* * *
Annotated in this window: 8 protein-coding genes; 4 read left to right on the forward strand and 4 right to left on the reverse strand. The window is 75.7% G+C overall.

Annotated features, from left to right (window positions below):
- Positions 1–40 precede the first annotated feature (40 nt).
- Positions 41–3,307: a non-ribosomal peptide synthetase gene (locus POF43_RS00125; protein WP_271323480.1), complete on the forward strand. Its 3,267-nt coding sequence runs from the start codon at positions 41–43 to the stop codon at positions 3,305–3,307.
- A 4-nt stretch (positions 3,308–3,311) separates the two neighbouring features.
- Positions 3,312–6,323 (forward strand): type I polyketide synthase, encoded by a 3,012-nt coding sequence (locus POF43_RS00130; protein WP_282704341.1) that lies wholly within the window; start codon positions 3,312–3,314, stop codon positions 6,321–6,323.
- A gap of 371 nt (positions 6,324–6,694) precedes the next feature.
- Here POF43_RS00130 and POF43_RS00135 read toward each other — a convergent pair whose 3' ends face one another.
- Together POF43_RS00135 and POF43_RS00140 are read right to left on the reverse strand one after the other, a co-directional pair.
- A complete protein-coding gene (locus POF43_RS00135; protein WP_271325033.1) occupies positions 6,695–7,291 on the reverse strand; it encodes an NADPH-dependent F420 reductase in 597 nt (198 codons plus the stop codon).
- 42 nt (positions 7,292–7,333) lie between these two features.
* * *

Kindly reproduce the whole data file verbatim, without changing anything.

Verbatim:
Annotated in this window: 8 protein-coding genes; 4 read left to right on the forward strand and 4 right to left on the reverse strand. The window is 75.7% G+C overall.

Annotated features, from left to right (window positions below):
- Positions 1–40 precede the first annotated feature (40 nt).
- Positions 41–3,307: a non-ribosomal peptide synthetase gene (locus POF43_RS00125; protein WP_271323480.1), complete on the forward strand. Its 3,267-nt coding sequence runs from the start codon at positions 41–43 to the stop codon at positions 3,305–3,307.
- A 4-nt stretch (positions 3,308–3,311) separates the two neighbouring features.
- Positions 3,312–6,323 (forward strand): type I polyketide synthase, encoded by a 3,012-nt coding sequence (locus POF43_RS00130; protein WP_282704341.1) that lies wholly within the window; start codon positions 3,312–3,314, stop codon positions 6,321–6,323.
- A gap of 371 nt (positions 6,324–6,694) precedes the next feature.
- Here POF43_RS00130 and POF43_RS00135 read toward each other — a convergent pair whose 3' ends face one another.
- Together POF43_RS00135 and POF43_RS00140 are read right to left on the reverse strand one after the other, a co-directional pair.
- A complete protein-coding gene (locus POF43_RS00135; protein WP_271325033.1) occupies positions 6,695–7,291 on the reverse strand; it encodes an NADPH-dependent F420 reductase in 597 nt (198 codons plus the stop codon).
- 42 nt (positions 7,292–7,333) lie between these two features.